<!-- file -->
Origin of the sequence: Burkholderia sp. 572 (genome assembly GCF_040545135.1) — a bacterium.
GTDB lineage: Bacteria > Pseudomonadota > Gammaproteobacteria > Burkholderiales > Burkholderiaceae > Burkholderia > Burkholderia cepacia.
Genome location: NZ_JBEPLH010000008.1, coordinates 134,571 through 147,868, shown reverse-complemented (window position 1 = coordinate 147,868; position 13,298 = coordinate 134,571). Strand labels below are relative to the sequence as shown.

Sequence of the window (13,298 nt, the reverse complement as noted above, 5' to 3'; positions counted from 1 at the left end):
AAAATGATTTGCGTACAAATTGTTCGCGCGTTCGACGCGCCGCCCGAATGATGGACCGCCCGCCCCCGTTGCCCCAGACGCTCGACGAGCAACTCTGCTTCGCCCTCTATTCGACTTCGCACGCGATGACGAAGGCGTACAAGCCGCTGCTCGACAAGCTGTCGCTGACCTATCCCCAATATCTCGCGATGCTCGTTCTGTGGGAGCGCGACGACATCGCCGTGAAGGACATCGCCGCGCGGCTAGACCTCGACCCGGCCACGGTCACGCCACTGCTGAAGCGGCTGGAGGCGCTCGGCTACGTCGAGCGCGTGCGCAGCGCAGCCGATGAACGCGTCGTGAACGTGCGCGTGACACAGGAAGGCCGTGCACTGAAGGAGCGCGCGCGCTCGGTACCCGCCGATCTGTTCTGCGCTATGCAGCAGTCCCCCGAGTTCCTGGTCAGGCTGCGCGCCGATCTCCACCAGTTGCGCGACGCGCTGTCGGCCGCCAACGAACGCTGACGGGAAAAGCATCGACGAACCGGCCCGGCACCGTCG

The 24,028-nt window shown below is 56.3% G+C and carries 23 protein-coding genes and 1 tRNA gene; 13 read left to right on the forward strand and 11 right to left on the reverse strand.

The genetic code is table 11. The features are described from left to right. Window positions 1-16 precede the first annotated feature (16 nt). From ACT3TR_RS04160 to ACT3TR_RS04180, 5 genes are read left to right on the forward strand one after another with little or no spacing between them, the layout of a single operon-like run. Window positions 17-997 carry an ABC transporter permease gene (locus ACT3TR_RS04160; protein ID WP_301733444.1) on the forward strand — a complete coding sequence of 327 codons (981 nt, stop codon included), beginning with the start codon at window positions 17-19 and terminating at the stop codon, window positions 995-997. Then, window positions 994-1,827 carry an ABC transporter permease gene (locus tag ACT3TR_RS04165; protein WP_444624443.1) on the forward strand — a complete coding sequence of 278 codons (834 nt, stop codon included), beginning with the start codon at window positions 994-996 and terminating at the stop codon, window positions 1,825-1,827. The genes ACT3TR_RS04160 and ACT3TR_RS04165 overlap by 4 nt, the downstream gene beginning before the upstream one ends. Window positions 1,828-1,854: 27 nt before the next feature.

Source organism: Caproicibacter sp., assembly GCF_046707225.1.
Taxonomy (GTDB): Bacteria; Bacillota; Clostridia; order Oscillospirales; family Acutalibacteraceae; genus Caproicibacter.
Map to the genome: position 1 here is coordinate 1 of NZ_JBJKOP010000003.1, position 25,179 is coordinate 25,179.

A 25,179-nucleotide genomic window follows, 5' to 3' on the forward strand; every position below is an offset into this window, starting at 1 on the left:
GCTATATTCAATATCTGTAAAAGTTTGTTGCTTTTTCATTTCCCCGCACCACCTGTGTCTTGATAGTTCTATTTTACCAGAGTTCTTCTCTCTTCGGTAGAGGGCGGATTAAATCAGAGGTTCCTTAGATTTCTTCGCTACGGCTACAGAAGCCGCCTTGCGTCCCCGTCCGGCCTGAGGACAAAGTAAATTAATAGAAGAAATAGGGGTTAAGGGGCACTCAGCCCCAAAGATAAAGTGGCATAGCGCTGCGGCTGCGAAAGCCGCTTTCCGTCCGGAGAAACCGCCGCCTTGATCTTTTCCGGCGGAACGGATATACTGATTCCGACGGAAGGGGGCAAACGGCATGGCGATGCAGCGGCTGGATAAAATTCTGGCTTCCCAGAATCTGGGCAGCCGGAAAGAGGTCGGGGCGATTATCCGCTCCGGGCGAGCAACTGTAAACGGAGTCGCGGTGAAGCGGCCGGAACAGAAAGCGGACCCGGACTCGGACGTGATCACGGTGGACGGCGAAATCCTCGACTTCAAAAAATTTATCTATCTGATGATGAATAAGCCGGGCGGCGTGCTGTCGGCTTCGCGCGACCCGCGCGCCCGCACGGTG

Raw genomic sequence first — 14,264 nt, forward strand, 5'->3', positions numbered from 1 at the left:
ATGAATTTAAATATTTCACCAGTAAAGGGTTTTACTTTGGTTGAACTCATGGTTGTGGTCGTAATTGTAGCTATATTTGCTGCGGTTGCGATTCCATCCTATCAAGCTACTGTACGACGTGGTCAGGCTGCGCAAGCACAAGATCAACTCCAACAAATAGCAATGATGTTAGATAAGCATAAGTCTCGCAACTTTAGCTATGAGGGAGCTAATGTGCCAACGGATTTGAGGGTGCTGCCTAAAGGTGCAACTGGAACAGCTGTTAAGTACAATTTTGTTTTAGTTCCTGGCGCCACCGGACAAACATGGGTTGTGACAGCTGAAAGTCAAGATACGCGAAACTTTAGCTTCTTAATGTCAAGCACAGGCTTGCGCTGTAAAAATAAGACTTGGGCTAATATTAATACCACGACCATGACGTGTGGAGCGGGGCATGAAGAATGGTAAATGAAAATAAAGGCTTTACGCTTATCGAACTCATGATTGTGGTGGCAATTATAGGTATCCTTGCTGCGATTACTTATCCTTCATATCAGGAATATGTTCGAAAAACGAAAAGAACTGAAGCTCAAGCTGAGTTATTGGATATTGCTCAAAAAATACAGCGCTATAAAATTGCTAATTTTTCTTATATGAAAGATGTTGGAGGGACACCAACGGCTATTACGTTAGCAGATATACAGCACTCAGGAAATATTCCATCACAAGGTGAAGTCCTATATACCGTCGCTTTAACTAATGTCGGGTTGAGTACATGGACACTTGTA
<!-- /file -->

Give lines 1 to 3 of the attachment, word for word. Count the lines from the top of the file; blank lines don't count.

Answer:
Origin of the sequence: Burkholderia sp. 572 (genome assembly GCF_040545135.1) — a bacterium.
GTDB lineage: Bacteria > Pseudomonadota > Gammaproteobacteria > Burkholderiales > Burkholderiaceae > Burkholderia > Burkholderia cepacia.
Genome location: NZ_JBEPLH010000008.1, coordinates 134,571 through 147,868, shown reverse-complemented (window position 1 = coordinate 147,868; position 13,298 = coordinate 134,571). Strand labels below are relative to the sequence as shown.